Hear the Black Keys Prank Call Their Record Label

Dan Auerbach and Patrick Carney plead with a Nonesuch rep to check out their new-age band Quartzazium

May 2, 2014 1:51 PM ET
Dan Auerbach The Black Keys prank call
Dan Auerbach of The Black Keys.
Tim Mosenfelder/Getty Images

Taking advantage of what seems to be copious downtime before the release of their next album, Turn Blue, the Black Keys have released a five-minute video in which they prank call the A&R departments at Nonesuch and Atlantic Records. Stifling their laughs as they call back repeatedly, Dan Auerbach and Patrick Carney plead with the suits to listen to their new-age band, Quartzazium. They ask one man to take a helicopter to Newport News at one point – "It'll be our last gig until the spring solstice," one Key said, blithely unaware that no such astronomical event exists – and at another juncture tell a man they're bringing their PA and lighting rig to the label's office.

How the Black Keys Found a Deep New Groove on Psychedelic 'Turn Blue'

The ribbing follows the duo's preacher-themed video for the Turn Blue track "Fever," which came out earlier this week. Directed by Theo Wenner, the video captures Auerbach getting sweaty as he proselytizes a crowd of the faithful and Carney nods along in the background. In one scene, Rolling Stone's David Fricke pledges $300 to Auerbach's faith.

Turn Blue is set to come out on May 13th, a few days after they appear as the musical guests on Saturday Night Live. The pair recorded the album in Los Angeles, Michigan and Nashville with co-producer Danger Mouse. "We were sort of making a headphone record," Auerbach told Rolling Stone in April. Drummer Patrick Carney added, "It pays off to listen more than once."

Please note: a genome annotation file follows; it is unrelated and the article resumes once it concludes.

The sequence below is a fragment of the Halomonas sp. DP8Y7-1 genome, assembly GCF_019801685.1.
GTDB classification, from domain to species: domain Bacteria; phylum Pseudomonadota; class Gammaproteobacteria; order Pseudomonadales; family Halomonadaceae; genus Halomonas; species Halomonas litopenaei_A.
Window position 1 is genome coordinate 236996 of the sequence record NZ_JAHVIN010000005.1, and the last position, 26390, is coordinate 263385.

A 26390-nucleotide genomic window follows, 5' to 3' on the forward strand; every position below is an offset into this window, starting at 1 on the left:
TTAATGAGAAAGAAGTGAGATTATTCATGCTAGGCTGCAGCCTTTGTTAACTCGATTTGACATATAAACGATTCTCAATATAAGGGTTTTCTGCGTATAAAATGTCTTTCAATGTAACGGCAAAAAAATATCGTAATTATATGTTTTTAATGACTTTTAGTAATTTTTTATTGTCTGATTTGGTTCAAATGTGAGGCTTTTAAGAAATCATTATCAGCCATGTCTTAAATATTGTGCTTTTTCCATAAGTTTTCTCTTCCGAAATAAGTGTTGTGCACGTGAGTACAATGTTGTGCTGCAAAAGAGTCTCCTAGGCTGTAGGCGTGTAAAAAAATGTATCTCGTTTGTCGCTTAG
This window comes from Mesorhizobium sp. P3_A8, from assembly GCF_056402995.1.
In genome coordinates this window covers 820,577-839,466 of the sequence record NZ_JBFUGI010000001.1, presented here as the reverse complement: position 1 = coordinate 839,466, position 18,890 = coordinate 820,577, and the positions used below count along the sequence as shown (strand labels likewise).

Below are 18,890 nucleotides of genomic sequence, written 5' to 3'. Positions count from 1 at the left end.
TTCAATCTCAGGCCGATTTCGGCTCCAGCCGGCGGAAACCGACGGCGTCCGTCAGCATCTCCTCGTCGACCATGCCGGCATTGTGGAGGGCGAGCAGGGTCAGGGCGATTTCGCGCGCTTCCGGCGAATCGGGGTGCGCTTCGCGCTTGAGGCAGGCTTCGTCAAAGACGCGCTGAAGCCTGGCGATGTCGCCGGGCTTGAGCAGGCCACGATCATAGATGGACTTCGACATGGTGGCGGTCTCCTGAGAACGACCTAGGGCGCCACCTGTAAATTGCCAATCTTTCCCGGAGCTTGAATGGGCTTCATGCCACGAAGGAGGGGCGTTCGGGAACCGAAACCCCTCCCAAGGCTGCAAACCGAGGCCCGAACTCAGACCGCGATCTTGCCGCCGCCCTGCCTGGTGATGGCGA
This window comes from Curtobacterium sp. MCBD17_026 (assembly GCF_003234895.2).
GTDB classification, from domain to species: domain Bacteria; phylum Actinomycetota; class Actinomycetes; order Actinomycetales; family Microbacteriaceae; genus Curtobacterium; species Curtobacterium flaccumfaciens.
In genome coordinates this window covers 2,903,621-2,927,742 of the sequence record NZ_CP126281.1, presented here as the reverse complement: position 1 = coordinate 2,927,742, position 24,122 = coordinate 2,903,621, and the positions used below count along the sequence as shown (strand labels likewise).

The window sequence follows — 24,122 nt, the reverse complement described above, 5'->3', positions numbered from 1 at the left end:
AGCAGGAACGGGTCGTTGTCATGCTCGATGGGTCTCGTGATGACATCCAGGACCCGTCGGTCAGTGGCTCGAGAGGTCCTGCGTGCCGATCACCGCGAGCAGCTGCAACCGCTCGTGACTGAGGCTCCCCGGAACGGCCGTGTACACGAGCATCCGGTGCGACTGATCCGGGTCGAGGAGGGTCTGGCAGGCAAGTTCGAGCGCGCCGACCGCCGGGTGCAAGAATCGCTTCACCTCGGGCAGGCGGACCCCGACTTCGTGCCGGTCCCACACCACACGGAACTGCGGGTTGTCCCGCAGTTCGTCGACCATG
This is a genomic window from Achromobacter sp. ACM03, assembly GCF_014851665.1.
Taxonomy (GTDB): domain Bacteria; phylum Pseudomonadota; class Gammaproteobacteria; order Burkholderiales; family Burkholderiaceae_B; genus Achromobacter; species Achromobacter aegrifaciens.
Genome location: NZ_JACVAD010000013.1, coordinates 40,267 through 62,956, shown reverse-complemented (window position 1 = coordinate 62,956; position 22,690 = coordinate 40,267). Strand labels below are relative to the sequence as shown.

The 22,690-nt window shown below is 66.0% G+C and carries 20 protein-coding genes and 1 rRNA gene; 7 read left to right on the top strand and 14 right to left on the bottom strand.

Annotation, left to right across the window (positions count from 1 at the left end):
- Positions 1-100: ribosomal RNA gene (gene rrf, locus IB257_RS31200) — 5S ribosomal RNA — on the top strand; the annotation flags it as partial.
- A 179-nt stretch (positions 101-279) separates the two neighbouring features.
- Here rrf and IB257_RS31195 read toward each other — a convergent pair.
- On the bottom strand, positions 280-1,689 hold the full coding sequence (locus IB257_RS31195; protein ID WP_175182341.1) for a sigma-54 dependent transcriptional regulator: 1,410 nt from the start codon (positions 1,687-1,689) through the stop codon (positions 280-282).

To read the new issue of Rolling Stone online, plus the entire RS archive: Click Here

Music Main Next

blog comments powered by Disqus
Around the Web
Powered By ZergNet
Daily Newsletter

Get the latest RS news in your inbox.

Sign up to receive the Rolling Stone newsletter and special offers from RS and its
marketing partners.


We may use your e-mail address to send you the newsletter and offers that may interest you, on behalf of Rolling Stone and its partners. For more information please read our Privacy Policy.

Song Stories


The Commodores | 1984

The year after soul legends Marvin Gaye and Jackie Wilson died, songwriter Dennis Lambert asked members of the Commodores to give him a tape of ideas. "And the one from Walter Orange has this wonderful bass line," said co-writer Franne Golde. "Plus the lyric, 'Marvin, he was a friend of mine' ... Within 10 minutes, we had decided it should be something like a modern R&B version of 'Rock 'n' Roll Heaven,' and I just said, 'Nightshift.'" This tribute to the recently deceased musicians was the band's only hit without Lionel Richie, who had left for a solo career.

More Song Stories entries »